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Lévy prepares for e-day

Some may carp about the battered euro, but Maurice Lévy has only good things to say about it - and why not?

Some may carp about the battered euro, but Maurice Lévy has only good things to say about it - and why not? The European Central Bank recently awarded Lévy's Paris-based advertising agency, Publicis Groupe, an E80 million ($70.5 million) account for a euro information campaign. The agency's brief: to make the 302 million citizens of the 12-nation European Union comfortable with the euro, which will replace francs, marks and all other member currencies on January 1, 2002. Seven euro bills and eight euro coins will debut on what Lévy calls "e-day."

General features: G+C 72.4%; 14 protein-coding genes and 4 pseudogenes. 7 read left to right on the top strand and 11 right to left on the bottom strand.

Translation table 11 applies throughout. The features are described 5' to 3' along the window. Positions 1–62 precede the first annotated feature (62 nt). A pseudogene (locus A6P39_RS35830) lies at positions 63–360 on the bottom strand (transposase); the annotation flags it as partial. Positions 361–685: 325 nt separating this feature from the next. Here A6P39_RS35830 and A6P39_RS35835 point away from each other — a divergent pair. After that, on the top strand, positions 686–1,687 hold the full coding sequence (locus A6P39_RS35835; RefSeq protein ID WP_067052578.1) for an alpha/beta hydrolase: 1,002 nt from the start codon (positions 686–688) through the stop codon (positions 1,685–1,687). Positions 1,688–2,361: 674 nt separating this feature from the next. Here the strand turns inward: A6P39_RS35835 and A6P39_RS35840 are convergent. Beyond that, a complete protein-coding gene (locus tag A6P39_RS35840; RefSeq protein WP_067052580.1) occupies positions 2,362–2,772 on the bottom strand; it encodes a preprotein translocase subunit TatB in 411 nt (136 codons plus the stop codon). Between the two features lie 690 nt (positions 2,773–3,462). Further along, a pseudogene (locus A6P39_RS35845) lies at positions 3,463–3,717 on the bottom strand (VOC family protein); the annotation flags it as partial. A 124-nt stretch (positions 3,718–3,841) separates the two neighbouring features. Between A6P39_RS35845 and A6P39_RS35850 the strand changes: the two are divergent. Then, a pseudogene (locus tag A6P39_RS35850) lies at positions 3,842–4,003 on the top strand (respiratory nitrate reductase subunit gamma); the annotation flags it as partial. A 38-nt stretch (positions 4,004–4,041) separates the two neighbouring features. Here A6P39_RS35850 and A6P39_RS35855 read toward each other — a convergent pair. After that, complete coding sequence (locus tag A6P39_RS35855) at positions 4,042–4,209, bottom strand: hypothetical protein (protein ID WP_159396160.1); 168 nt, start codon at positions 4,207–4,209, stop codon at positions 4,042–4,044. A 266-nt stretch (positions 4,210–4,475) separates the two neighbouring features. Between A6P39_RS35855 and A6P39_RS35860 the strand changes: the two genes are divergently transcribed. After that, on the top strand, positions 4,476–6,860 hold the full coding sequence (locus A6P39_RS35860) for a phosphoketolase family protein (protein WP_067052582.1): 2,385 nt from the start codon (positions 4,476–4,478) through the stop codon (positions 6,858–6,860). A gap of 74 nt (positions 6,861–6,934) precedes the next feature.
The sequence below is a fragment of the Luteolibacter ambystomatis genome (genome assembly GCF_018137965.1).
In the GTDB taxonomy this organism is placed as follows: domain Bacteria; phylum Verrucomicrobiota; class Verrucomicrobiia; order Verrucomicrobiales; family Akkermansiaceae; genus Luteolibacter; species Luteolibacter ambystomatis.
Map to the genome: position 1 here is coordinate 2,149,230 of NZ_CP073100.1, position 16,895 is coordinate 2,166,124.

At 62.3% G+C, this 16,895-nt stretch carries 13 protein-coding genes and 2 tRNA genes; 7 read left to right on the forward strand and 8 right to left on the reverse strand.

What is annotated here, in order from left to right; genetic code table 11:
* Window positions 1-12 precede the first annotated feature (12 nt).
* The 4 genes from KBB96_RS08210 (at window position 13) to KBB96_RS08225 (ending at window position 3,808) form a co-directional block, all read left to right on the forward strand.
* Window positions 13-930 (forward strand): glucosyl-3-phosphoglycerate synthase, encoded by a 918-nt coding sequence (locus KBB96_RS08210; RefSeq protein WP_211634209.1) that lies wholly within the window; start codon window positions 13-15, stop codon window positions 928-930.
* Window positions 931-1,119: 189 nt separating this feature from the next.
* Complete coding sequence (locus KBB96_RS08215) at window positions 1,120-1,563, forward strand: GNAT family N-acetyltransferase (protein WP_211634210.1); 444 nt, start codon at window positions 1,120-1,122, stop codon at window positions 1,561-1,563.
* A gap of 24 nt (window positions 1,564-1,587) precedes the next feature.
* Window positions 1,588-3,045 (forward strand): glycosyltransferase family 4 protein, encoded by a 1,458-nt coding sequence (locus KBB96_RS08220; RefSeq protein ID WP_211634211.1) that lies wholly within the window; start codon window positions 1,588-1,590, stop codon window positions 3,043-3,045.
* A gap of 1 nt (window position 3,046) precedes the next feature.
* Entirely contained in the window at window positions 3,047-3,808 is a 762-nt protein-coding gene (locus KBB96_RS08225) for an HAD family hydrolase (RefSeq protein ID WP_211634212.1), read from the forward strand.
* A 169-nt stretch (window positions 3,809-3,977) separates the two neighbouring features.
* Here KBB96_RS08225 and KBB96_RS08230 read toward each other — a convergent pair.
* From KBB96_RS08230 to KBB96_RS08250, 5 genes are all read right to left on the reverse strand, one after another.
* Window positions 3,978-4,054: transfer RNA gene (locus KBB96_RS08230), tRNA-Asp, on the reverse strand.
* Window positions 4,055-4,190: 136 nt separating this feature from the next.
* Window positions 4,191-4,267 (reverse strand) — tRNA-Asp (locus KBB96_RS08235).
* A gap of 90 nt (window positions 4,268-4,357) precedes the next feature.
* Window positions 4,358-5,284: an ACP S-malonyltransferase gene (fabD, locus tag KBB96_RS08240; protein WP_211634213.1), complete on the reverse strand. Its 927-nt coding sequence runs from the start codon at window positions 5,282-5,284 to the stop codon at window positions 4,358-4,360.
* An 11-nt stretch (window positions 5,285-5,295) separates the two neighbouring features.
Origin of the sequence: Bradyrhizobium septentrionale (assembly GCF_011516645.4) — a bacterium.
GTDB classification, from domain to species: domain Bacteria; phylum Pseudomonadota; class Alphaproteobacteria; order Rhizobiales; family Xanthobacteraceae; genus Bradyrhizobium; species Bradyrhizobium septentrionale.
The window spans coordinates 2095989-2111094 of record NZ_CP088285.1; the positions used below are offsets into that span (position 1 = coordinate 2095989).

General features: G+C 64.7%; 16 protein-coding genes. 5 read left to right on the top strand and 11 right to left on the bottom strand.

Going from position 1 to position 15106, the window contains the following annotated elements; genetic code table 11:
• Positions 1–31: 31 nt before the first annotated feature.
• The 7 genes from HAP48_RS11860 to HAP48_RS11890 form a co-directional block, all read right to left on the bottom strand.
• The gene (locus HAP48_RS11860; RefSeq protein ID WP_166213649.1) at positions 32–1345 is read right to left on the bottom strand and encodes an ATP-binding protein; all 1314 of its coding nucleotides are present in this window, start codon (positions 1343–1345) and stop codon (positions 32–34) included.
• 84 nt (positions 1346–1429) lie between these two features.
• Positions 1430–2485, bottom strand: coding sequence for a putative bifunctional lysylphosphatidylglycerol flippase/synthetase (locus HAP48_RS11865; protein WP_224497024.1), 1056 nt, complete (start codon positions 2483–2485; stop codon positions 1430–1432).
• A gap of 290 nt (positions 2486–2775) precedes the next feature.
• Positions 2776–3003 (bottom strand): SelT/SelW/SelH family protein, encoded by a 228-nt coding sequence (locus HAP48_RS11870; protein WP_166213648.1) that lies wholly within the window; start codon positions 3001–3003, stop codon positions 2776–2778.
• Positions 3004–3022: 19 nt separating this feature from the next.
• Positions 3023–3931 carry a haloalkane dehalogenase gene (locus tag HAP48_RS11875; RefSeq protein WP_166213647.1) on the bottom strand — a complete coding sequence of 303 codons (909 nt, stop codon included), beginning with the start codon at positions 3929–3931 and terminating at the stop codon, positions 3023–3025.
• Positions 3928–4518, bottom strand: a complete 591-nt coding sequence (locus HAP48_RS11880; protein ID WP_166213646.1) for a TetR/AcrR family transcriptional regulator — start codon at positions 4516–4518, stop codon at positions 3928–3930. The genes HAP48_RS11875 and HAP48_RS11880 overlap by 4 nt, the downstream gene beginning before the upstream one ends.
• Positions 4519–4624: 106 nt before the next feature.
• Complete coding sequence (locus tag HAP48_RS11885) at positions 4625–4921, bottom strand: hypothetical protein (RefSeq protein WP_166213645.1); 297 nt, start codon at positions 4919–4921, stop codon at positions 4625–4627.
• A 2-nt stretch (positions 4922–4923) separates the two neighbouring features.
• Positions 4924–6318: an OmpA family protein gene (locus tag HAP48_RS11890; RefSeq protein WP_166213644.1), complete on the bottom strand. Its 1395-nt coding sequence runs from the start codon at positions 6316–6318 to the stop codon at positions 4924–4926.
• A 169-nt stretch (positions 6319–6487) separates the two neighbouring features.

Publicis, the world's fifth-largest ad agency, was selected over more than 200 bidders for the ECB account. "A lot of our competitors misunderstood the mission and presented campaigns that tried to sell the euro," says Lévy. "There is no longer any question of whether we adopt the euro or not - it's all about informing people, and we understood this." Publicis' 11-language campaign, slated to kick off in September, will focus on the euro's introduction date, denominations and antiforgery features and give instructions for changing national coins and banknotes into the new currency.

After spending E98,000 testing phrases and themes on 1,000 people from the participating countries, Lévy and the ECB have chosen their slogan: "The euro. Our money." This message is "simple, strong and true," says Lévy, who doesn't intend to address the thornier issue of the euro's decline against the dollar.